Ag Policy Blog

Asking USDA to Buy for Food Banks and Tax Benefits of Donating Food

Chris Clayton
By  Chris Clayton , DTN Ag Policy Editor
Connect with Chris:
Rather than risk vegetables rotting in fields, House Ag Chairman Collin Peterson is asking USDA to buy those products for food banks. (DTN file photo by Todd Neeley)

House Agriculture Committee Chairman Collin Peterson wrote Agriculture Secretary Sonny Perdue on Tuesday asking the Trump administration to buy as much agricultural commodities as possible for donations to hungry Americans while helping farmers manage through the pandemic.

“The pictures and video of milk being dumped and fresh vegetables being plowed into the ground is unsettling to most Americans, but it is heart breaking for those farm families that produced that commodity,” Peterson, D-Minn., said in a news release.

USDA buying those products can “help ensure that the production that no longer has a foodservice market can be made available to help our nation’s foodbanks.”

In the letter, Peterson urged USDA to use the $9.5 billion in funding through the CARES Act, as well as the authorities of the Commodity Credit Corporation (CCC), and Section 32.

“The agricultural economy was already in a fragile state from several years of adverse weather conditions and our challenging trade situation. Despite being an essential service, our ag producers and their supply chain partners are facing the total loss of some market segments and the inability to quickly change their marketing and processing capabilities to meet the new realities,” added Peterson.

The full letter can be found here.…

Tax Deductions for Food Donations

DTN was also asked what are the possible tax benefits for farmers donating produce or other commodities to food banks.

Rod Mauszycki, a principal in the Agribusiness division of CliftonLarsonAllen, highlighted the tax benefits of donating "apparently wholesome food" to a food bank.

The term “apparently wholesome food” relates to food that meets all qualify and labeling standards imposed by federal, state, and local laws and regulations… even though the food may not be readily marketable due to age, freshness, grade, size, surplus or other conditions. The food must be donated to charitable organization and the charitable organization must use the donated food in furtherance of its purpose or function.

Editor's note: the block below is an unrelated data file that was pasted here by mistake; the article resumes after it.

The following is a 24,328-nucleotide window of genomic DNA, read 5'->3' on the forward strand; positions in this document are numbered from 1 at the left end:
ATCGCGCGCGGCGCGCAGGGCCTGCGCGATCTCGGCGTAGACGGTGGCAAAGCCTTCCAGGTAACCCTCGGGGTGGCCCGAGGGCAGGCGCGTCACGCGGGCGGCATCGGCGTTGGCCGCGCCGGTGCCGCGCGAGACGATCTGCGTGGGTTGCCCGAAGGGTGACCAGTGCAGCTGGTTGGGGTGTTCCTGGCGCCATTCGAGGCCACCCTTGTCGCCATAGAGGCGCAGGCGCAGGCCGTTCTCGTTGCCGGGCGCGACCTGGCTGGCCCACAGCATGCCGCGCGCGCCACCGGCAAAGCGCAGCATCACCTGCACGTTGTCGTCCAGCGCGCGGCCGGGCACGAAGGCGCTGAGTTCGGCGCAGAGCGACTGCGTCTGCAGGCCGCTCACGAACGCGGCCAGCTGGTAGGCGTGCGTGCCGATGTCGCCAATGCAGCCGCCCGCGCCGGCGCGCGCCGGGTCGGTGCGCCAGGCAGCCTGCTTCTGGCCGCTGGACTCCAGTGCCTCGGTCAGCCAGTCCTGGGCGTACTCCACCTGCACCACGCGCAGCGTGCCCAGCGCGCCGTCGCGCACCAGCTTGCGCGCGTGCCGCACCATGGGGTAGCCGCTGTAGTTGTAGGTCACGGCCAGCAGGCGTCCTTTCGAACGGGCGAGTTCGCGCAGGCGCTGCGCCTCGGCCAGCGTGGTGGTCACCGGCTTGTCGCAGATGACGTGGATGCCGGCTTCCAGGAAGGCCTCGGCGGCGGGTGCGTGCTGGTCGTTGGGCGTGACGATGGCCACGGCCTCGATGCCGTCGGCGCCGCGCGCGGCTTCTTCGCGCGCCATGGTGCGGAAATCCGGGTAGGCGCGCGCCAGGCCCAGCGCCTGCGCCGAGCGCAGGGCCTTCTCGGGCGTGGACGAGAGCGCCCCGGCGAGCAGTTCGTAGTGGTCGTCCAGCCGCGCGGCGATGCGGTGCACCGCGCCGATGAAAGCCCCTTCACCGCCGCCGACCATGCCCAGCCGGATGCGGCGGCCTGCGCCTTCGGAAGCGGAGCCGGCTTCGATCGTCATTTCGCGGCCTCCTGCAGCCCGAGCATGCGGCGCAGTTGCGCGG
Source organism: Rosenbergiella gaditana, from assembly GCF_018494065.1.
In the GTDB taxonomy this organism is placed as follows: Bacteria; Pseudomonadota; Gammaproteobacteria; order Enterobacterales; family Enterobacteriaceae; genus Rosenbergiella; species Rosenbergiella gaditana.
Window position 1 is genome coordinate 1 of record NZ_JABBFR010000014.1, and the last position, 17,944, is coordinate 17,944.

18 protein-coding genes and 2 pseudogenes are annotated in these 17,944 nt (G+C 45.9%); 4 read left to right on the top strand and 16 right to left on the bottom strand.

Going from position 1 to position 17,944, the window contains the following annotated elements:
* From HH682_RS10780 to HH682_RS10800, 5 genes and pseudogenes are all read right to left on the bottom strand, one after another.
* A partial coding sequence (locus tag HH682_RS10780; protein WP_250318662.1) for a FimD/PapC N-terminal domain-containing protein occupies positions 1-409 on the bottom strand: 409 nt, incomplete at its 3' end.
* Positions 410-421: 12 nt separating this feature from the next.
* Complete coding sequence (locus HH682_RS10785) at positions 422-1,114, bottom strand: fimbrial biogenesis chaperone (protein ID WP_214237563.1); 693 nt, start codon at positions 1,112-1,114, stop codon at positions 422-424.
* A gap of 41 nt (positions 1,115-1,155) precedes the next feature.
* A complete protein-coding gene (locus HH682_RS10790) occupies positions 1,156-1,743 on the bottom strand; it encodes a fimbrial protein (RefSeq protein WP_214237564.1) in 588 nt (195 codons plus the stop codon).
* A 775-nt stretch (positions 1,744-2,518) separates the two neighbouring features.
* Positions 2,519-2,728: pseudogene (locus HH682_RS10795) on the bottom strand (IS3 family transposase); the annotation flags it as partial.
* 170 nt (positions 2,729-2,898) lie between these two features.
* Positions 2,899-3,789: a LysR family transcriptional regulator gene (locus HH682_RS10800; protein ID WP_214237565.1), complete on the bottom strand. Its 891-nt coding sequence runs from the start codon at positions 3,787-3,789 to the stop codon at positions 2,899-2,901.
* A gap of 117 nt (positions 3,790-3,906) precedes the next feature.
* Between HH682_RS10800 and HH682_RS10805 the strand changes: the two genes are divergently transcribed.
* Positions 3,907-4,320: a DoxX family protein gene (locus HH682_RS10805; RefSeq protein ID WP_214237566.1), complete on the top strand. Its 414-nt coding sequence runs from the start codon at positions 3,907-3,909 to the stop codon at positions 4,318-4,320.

Generally a deduction for contributions to a charitable organization is limited by basis. Under IRC 170(e)(3), the deduction is limited to the lower of (1) basis plus one-half of Fair Market Value (FMV), or (2) twice the basis of the inventory. As it relates to farms, most farmers are on cash basis and expense the costs of growing food. They have no basis in the donated food. However, if the farmer does not account for inventory, he may elect to treat the basis of the food inventory equal to 25% of FMV. This would allow the farmer to claim a deduction for 50% of FMV of the donated food.

The deduction can’t exceed 15% of the taxpayer’s aggregate net income from all trades or businesses from which the contribution was made. However, under the CARES Act this was increased to 25% for 2020.

That was the nuts and bolts of Mauszycki's breakdown. Congress could probably boost the tax incentive for farmers donating food to food banks during a crisis like a pandemic. How, do you say? Well, there's likely going to be another aid package. Congress had the forethought in the CARES Act to add a $90 billion provision that largely benefits wealthier business owners with pass-through entities -- at least 80% of the benefit will go to wealthier Americans to deduct non-business income. As the Washington Post reported Tuesday,…

So, surely Congress can boost the tax benefits of food donations next time around. Right guys?

Chris Clayton be reached at Chris.Clayton@DTN

Follow him on Twitter @ChrisClaytonDTN



To comment, please Log In or Join our Community .